ALBERTSON'S HIKES CAP-EX, CITES SAVINGS AT AMERICAN

BOISE, Idaho -- Albertson's here said last week it plans to accelerate its remodeling program as a result of discovering unanticipated efficiencies from its merger in June with Salt Lake City-based American Stores Co.Those comments came in the wake of the release of the chain's financial results for the second quarter and 26 weeks ended July 29, which showed increases in sales and earnings before

BOISE, Idaho -- Albertson's here said last week it plans to accelerate its remodeling program as a result of discovering unanticipated efficiencies from its merger in June with Salt Lake City-based American Stores Co.

Those comments came in the wake of the release of the chain's financial results for the second quarter and 26 weeks ended July 29, which showed increases in sales and earnings before merger-related costs.

As a result of finding greater efficiencies than anticipated, securities analysts said, Albertson's plans to increase remodeling efforts in 2000 by 30% -- with Acme Markets in the Northeast a likely beneficiary.

According to A. Craig Olson, executive vice president and chief financial officer, Albertson's store-development teams "have found efficiencies in capital spending and opportunities to accelerate our remodel program for 2000 and 2001."

Chain officials told SN last week the chain plans 240 remodels over the next five years but declined to specify the number of remodeling projects per year. However, industry analysts indicated the company had originally pinpointed approximately 100 supermarket remodels for 2000, "but now it's talking about 130 remodels," said Gary Giblen, New York-based managing director of Banc of America Montgomery Securities, San Francisco. "So apparently what Albertson's is finding is that it can do things more efficiently and therefore cheaper than American Stores could in terms of building and remodeling stores.

"The question all along has been whether or not Albertson's would slash capital spending and use the free cash flow to pay off debt more quickly, but it's clear now that, rather than cutting back on spending, it will use the money to do more projects, which shows its dedication to building the business for the long term."

According to Giblen, one beneficiary of Albertson's accelerated remodeling efforts may be Acme Markets, the Malvern, Pa.-based American Stores subsidiary.

"For a while American had opted not to invest in the smaller Acmes, on the assumption it would ultimately replace them with larger stores," Giblen said. "But over the last nine months American reversed itself and decided it was worth spending money to get a rapid payoff, and Albertson's is continuing that program," he explained.

Since completion of the merger June 23, Olson said, Albertson's has been "taking advantage of leveraged purchasing power and experiencing reductions in operating costs as a result of eliminating duplicate functions," resulting in Albertson's belief that "the cost savings and synergistic advantages are greater than originally estimated."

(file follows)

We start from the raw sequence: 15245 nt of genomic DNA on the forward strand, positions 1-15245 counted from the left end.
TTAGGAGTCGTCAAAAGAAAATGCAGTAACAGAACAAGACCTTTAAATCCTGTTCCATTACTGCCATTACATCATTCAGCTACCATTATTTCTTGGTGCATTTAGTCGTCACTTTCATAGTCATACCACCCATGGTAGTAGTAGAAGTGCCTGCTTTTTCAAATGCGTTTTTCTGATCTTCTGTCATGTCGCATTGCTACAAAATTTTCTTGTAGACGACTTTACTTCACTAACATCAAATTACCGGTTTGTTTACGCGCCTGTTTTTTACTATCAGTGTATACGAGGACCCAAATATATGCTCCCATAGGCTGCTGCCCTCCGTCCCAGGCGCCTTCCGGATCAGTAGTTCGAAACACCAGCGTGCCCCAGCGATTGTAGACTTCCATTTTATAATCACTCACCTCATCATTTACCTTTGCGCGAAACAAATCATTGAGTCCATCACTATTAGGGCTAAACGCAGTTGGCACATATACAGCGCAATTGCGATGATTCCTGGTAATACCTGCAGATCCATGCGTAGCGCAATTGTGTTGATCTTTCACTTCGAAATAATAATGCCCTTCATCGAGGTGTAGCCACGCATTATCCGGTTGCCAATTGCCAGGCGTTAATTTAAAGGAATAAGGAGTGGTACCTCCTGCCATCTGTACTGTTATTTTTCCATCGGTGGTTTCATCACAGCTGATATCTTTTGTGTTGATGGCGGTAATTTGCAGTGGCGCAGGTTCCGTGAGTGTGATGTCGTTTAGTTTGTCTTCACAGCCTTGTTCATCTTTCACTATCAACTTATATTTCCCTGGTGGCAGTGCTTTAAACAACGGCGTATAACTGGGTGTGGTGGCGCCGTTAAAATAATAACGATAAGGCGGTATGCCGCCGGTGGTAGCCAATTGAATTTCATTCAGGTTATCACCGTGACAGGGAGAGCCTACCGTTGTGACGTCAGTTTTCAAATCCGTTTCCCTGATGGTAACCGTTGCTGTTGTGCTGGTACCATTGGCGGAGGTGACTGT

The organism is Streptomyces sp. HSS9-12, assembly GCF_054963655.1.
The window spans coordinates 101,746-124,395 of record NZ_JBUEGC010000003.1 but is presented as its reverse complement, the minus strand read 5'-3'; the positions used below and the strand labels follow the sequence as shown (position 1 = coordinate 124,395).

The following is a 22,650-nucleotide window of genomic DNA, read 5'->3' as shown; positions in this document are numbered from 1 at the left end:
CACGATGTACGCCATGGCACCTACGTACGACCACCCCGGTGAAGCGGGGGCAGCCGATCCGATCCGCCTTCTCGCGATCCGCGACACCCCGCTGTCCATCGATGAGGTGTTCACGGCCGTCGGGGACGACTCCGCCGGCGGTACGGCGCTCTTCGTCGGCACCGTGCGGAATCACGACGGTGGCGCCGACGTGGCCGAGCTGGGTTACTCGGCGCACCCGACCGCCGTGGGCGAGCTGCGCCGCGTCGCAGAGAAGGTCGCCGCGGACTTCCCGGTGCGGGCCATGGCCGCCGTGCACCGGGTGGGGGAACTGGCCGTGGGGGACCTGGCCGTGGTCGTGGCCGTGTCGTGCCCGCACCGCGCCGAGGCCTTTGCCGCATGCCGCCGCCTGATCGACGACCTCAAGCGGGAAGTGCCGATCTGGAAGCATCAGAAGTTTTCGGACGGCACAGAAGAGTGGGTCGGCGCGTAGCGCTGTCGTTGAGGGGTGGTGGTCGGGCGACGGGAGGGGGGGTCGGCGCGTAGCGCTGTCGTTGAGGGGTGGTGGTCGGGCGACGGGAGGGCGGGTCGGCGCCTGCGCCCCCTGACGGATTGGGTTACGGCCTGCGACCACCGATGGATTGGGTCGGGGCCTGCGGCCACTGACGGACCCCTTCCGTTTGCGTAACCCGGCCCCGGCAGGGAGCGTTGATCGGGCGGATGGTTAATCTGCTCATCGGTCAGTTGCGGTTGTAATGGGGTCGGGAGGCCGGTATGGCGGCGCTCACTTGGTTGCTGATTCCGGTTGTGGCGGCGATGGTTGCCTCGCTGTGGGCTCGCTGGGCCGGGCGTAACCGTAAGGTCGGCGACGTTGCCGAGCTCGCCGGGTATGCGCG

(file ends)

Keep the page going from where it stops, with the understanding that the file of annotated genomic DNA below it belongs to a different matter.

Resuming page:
That discovery was made after Albertson's was able to look more closely at American Stores' operations following the merger, a company spokesman told SN.

Jonathan Ziegler, San Francisco-based analyst with Salomon Smith Barney, New York, said Albertson's could do "only so much from the outside looking in, and once it got inside American Stores, it's not surprising that it found more savings than originally anticipated. I felt all along that it was low-balling its projected synergies."

The Albertson's spokesman said he could not quantify the revised savings beyond what the company had originally said it expected -- synergies of $100 million in the first 12 months after the merger, $200 million in the second year and $300 million in the third year.

Giblen said the only specifics on synergies the company gave involved the savings from "general office consolidation," which the company had initially estimated at $40 million. "But Albertson's is now saying it can achieve savings of 50% to 75% beyond that level, which would be $20 million to $30 million more," he said.

Albertson's said its second-quarter and first-half results were reported on a pro forma basis, with all prior-year comparisons made as if the two companies had always been one.

Sales rose 4.9% to $9.4 billion for the 13-week quarter and 5.3% to $18.6 billion for the 26-week half, while comparable-store sales, including replacement units, increased 1.5% for the quarter and 1.7% for the half. The company said net earnings before merger-related costs of $464 million after taxes rose 8.9% to $236 million for the quarter and 11.8% to $460 million for the half before merger-related costs of $449 million after taxes and a prior-year impairment charge of $29.4 million for store closures.

Including all merger-related costs, Albertson's said it had a net loss of $228 million for the quarter, while net earnings fell 97.4% to $10 million for the half.